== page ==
Homegrown A’s proud to commit to Oakland
When the Athletics franchise planted its Oakland roots in 1968, the city already carried a proud history of professional sports.
The Oaks, of the Pacific Coast League, had called the East Bay home since 1903, having brought five minor league titles to Oakland. Though they were a young franchise, the Raiders had been crowned the American Football League champions in 1967.
Arriving three years later, the Warriors brought The Town its first NBA title in 1975.
Now, the Warriors are leaving Oakland, crossing the Bay Bridge as soon as 2019. The Raiders appear stymied in their possible move to Las Vegas, or back to Los Angeles, or where ever they are welcome, leaving the A’s as the last bastion of hope willing to buy into that history.
Under new leadership, though, the A’s expressed a commitment to their home of nearly 50 years. In his first announcement as team president, Dave Kaval made it known that his primary goal is improve the experience at the Coliseum until the team can find the means to build a new stadium — in Oakland.
Third year Athletic and San Jose native Mark Canha told SFBay that he is excited to offer sports sanctuary to the entire city:
“I think, now more than ever with what’s going on with the Raiders, the Warriors are moving, that the fans can really get behind us, and we’ll be there for them.We’ll give them a show this year. … These are our people, and we really embrace them.”
Among his first actions at the head of the club, Kaval relocated the team’s annual FanFest from the Coliseum to Jack London Square in downtown Oakland. The turnout spoke volumes to the support of the fans, as nearly 20,000 showed up to meet a team that is coming off back-to-back last-place finishes.
Having been in the bottom eight in average attendance since 2005, the A’s will look to capitalize on the intrigue of fans over their recent pledge of loyalty, along with the team’s promising youth, as they continue to move towards a new Oakland home.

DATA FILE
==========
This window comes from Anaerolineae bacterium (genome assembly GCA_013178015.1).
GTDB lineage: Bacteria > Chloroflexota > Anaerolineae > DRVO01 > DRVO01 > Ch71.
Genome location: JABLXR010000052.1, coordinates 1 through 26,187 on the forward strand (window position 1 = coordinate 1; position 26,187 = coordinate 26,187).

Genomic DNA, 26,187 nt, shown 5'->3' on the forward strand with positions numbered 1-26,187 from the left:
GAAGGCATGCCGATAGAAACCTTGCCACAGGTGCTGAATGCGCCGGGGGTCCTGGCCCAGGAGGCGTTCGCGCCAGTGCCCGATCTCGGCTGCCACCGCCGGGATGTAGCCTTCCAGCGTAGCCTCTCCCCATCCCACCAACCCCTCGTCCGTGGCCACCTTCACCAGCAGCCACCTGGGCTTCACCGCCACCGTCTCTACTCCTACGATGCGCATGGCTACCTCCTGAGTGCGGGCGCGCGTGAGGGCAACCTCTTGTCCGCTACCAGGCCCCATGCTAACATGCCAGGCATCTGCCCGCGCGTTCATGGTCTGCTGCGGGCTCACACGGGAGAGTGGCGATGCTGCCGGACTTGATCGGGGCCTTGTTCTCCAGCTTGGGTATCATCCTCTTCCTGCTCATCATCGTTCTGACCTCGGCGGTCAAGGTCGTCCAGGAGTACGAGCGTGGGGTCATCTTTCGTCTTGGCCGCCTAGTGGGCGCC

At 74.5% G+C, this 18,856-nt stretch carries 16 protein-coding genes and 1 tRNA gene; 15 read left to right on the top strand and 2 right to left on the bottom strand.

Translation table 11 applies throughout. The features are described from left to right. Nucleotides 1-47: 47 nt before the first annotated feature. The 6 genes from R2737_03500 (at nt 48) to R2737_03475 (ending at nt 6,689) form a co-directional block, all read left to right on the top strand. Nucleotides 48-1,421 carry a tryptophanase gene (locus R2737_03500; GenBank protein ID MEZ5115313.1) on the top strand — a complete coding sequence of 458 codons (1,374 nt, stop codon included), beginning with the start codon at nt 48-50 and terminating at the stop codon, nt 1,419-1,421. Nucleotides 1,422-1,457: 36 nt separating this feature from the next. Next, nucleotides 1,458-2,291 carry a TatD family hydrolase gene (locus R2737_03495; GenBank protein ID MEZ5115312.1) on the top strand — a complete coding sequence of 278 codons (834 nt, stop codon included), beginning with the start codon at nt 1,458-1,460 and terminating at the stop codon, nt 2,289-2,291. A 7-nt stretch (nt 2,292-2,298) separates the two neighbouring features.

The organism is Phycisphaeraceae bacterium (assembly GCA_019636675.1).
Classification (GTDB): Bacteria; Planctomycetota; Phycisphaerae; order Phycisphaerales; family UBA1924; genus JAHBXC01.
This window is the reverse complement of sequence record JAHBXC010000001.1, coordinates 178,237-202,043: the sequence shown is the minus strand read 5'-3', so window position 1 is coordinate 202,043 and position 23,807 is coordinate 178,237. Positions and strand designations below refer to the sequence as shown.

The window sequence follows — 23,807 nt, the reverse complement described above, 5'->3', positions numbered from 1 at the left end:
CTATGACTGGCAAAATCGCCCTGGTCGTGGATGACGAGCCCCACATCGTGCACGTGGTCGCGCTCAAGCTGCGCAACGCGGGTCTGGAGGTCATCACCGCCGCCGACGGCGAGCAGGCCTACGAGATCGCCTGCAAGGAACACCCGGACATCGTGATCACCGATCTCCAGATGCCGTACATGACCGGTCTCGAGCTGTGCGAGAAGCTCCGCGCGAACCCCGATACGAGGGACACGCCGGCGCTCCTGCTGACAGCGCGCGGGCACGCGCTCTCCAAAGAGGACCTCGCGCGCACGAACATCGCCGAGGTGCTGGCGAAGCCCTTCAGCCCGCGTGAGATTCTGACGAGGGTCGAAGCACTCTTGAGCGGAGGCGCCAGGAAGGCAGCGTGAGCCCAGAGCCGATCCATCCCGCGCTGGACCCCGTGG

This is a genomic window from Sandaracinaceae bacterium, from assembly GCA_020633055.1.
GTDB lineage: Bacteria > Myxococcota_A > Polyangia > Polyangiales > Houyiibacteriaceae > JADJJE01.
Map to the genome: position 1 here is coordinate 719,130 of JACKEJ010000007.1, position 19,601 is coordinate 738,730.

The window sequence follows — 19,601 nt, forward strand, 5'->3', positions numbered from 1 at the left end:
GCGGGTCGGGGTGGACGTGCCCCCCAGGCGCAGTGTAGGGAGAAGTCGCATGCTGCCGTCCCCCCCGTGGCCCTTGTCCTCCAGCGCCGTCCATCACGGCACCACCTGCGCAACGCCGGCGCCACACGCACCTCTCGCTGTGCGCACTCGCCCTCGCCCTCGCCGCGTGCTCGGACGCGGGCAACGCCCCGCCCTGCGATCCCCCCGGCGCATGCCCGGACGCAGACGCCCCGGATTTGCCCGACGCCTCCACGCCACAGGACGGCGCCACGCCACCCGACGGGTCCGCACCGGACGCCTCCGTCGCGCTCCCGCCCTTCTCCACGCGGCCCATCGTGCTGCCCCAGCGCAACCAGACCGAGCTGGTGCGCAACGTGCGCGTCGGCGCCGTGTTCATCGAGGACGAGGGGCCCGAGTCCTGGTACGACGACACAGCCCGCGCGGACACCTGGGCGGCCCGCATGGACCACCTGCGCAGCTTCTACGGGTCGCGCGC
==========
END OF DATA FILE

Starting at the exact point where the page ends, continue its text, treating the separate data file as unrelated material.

The sheer number of fans in attendance was not the sole focus for shortstop and San Francisco native Marcus Semien, he told SFBay that he is hoping for a re-invigoration of home-based fans:
“When I’m at the ballpark, I like to ask the fans ‘where you from?’ A lot of them come from over the hill — Walnut Creek, Moraga, Laffayette, Danville — I don’t here as much Oakland as I’d like to hear. So, I’m excited to see more Oakland people here, hopefully.”
It’s not just about what the fans can give them, though. The players, front office and coaches alike are excited to see what their staying in Oakland can do for the community.
“There’s a lot of jobs, there’s a lot of money — sports teams helps business in their community. I think when we play better, that’s going to get everybody more aware of what’s going on, and they’ll want to take their family out to the Coliseum and, in the future, a new stadium for that experience. That’s what we’re about: the fan experience in Oakland.”
Manager Bob Melvin, a Hayward native, went beyond expressing excitement in the commitment. In a moment of reminiscing, the skipper recalled the difficulty that came with managing his childhood team in his first year, as he was often whisked away by memories of games and events he took in at the Coliseum as a child.
“This offseason has been as exciting as I can remember since I’ve been here. Dave has come in and really raised the flag, and talked about a new ballpark, and that’s what our fans want to hear. I think, for the first time, our fans are expecting something to happen. That’s something to be excited about.”